I make no secret of the fact that I’m a long-time RME supporter. Nevertheless, in most happy relationships there are still some sticking points. While RME has never stopped doing what it does very well, it’s been slow to capitalise on existing opportunities to add value to their devices — something that competitors are now doing at similar prices. One simple example is specific to the UFX+. As discussed earlier, the manual details potential issues associated with poorly spec’d USB 3 cables and yet the 1.8m cable supplied will, in many cases, fall short of the length required, and the replacements you purchase yourself are no guarantee to pass the test. A 3m cable would follow through on RME’s attention to detail in a way that makes a genuine difference to users.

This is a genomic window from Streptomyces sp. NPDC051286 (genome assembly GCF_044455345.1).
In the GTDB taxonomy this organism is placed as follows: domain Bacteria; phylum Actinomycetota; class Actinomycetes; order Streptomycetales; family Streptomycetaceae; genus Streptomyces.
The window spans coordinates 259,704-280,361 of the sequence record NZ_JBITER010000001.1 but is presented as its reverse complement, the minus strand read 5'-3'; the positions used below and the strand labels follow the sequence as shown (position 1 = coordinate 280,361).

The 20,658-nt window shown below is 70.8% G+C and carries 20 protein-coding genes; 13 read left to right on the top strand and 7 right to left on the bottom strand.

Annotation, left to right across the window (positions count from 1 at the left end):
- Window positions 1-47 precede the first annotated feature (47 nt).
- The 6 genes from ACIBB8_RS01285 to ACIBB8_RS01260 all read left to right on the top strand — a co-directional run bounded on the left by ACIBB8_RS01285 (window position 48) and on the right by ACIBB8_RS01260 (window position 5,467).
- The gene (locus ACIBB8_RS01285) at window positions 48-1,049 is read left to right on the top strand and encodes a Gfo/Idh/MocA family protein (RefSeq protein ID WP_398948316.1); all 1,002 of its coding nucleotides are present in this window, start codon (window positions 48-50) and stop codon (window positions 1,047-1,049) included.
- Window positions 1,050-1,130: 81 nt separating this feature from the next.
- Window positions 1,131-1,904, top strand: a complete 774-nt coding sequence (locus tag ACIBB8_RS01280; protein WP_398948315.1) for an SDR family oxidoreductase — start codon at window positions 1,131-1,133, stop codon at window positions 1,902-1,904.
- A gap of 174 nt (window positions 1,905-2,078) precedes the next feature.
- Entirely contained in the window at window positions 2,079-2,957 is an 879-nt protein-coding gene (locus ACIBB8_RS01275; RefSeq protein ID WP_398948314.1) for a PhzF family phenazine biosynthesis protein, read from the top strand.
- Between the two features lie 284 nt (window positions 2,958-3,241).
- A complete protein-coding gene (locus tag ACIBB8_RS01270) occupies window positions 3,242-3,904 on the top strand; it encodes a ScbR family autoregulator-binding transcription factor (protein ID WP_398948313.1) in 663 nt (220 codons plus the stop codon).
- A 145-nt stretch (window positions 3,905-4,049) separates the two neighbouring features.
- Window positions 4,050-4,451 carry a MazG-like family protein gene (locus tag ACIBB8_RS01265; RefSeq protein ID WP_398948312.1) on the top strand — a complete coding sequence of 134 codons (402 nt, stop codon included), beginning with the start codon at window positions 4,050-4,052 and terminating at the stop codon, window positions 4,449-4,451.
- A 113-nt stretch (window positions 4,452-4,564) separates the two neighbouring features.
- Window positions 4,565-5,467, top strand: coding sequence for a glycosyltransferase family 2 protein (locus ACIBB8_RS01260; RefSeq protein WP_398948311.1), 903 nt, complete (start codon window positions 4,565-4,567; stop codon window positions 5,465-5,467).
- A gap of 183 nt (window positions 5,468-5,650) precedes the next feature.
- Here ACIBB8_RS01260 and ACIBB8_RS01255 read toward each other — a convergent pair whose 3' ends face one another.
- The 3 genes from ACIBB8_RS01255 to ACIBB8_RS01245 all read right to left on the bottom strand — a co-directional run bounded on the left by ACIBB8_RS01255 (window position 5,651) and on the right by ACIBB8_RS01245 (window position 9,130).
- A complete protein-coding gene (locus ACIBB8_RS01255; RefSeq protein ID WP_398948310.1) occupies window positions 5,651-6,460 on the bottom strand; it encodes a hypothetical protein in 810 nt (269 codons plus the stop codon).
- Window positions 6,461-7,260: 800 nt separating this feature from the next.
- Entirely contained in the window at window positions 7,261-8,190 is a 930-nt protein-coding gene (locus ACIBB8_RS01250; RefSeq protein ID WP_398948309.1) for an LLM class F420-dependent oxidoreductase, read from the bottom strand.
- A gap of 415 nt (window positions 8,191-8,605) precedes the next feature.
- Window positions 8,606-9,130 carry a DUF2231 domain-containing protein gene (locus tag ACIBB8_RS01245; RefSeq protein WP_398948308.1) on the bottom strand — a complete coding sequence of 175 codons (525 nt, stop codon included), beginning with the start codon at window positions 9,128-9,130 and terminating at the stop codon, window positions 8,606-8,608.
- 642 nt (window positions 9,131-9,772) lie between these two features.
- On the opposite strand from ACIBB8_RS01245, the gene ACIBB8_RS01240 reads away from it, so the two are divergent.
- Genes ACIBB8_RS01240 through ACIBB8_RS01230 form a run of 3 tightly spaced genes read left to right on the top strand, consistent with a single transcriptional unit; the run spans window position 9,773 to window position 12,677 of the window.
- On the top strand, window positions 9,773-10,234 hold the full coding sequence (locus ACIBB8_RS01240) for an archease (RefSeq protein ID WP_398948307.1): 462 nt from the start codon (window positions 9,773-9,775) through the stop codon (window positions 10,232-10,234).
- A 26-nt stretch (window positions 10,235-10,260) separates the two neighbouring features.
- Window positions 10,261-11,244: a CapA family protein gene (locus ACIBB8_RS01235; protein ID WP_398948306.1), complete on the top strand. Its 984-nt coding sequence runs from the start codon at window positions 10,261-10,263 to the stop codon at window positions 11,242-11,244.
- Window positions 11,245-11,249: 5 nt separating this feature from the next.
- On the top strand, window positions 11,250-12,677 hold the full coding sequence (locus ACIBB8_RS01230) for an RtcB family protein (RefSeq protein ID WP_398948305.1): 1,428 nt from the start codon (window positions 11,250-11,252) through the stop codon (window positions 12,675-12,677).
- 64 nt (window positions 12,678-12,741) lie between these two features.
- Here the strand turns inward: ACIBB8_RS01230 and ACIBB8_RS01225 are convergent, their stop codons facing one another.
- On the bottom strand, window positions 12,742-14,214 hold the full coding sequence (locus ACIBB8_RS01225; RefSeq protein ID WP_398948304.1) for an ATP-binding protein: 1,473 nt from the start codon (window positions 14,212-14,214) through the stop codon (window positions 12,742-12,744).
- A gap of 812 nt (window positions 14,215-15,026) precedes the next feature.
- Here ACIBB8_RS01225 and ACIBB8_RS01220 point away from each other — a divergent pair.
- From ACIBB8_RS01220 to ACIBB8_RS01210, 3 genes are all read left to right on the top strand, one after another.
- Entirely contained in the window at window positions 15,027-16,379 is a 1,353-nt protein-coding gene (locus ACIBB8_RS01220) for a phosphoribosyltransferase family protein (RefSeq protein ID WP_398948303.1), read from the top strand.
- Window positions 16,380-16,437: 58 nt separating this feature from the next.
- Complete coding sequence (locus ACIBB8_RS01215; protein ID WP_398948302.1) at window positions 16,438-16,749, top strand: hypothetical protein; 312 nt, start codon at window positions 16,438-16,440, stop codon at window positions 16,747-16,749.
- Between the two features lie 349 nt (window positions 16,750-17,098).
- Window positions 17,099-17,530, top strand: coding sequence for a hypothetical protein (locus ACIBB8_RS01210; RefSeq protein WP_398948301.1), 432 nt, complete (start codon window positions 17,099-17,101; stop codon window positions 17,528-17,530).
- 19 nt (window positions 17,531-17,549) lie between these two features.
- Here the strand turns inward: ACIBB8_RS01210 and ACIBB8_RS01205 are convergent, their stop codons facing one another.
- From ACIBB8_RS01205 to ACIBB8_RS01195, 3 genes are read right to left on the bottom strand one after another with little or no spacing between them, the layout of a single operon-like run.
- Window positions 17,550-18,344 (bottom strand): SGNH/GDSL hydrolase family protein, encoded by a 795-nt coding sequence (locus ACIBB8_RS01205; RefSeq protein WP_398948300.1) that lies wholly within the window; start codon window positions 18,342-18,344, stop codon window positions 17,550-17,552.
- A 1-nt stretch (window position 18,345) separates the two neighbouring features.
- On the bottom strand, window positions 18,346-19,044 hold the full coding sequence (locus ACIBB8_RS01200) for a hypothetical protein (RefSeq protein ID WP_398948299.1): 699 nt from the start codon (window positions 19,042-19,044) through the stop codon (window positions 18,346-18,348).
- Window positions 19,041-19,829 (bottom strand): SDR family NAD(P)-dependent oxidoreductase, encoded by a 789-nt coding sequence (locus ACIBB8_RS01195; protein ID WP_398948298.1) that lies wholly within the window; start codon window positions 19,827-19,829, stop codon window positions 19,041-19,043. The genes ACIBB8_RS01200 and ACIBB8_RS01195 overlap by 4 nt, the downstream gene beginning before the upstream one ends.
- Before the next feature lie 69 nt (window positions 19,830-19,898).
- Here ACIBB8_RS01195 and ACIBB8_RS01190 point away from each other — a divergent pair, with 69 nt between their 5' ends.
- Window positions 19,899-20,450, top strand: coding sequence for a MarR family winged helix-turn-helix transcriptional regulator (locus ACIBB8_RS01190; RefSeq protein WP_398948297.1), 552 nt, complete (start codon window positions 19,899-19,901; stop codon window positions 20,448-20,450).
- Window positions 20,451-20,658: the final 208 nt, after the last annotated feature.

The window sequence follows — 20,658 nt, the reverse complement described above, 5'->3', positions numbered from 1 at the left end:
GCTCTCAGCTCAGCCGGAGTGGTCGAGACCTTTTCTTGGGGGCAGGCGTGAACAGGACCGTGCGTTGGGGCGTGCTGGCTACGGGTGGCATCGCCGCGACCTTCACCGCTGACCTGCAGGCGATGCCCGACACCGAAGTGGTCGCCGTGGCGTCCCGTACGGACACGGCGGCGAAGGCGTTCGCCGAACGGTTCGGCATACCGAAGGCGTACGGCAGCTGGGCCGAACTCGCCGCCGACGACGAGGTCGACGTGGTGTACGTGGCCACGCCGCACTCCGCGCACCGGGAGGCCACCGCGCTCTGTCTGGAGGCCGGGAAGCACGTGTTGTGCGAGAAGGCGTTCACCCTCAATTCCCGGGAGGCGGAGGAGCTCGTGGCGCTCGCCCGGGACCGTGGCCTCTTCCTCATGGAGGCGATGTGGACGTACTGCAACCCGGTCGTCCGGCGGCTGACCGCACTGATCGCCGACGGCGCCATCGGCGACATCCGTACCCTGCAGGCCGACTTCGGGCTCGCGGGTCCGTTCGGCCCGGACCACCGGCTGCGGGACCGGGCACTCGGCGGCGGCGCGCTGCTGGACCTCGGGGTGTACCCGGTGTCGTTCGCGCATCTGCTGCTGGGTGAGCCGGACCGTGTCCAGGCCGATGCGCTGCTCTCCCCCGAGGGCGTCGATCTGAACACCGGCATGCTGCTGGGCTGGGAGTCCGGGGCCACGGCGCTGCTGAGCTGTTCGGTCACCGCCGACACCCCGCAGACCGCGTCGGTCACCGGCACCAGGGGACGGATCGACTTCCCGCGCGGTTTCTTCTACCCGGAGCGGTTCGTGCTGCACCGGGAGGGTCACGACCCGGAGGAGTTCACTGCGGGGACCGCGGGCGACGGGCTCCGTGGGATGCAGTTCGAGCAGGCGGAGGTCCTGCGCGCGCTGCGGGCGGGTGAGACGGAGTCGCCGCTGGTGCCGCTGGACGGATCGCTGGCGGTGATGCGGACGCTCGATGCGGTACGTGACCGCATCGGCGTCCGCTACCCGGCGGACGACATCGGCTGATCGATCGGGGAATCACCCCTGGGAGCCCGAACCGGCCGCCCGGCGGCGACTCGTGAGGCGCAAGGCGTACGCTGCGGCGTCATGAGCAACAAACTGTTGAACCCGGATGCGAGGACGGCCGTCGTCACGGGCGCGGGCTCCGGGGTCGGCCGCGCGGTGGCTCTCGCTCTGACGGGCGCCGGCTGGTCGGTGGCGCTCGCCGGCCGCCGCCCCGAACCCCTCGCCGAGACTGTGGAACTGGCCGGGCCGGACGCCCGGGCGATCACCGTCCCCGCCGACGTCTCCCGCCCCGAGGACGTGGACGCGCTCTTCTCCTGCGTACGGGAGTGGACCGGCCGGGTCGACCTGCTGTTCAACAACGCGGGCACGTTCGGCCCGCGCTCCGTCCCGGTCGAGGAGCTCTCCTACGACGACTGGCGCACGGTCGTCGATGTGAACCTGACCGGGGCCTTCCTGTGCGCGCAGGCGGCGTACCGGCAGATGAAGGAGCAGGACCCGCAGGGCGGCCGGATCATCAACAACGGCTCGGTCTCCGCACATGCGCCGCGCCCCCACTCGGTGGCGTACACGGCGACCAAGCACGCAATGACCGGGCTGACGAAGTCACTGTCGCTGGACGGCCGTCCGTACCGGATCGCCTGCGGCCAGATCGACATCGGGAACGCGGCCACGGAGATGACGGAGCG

More universally, the number of slots available for custom user TotalMix Setups has remained at six for some time, just as the mixer has only ever offered a single FX bus (shared by Reverb and Delay effects, in series). The official mobile app for TotalMix FX is also still available only as a paid iOS offering. There is no shortage of third-party solutions for this, with TotalMix templates to boot; still, it’s a reflection of a fixed set of priorities that doesn’t always compare favourably with competitors (e.g. Presonus’ QMix-UC app, discussed in the StudioLine mixers review in this issue). If you choose RME, you do so for high performance and long-term support, it’s just that the occasional stocking stuffer would be a nice bonus.
It should be noted that RME have released fully functioning betas of their new iOS control software and it is stunning. Totalmix FX can be controlled from an iPad, or another Mac, from any networked location, either local or WAN. Pretty impressive stuff.
Also, you mention only 6 custom setups. That may apply to Layout Presets, but there are in fact 8 Sanpshots or setups available at any one time.
Essentially, the ufx ii is a + without madi, the 802 is a ufxii with the ufx1 mic-pres (noisier )and (mildly inferior) headphone amps and less “bells and whisles”, but if you look carefully, the core spec is the same
eg aux input s/n ratio, freq response etc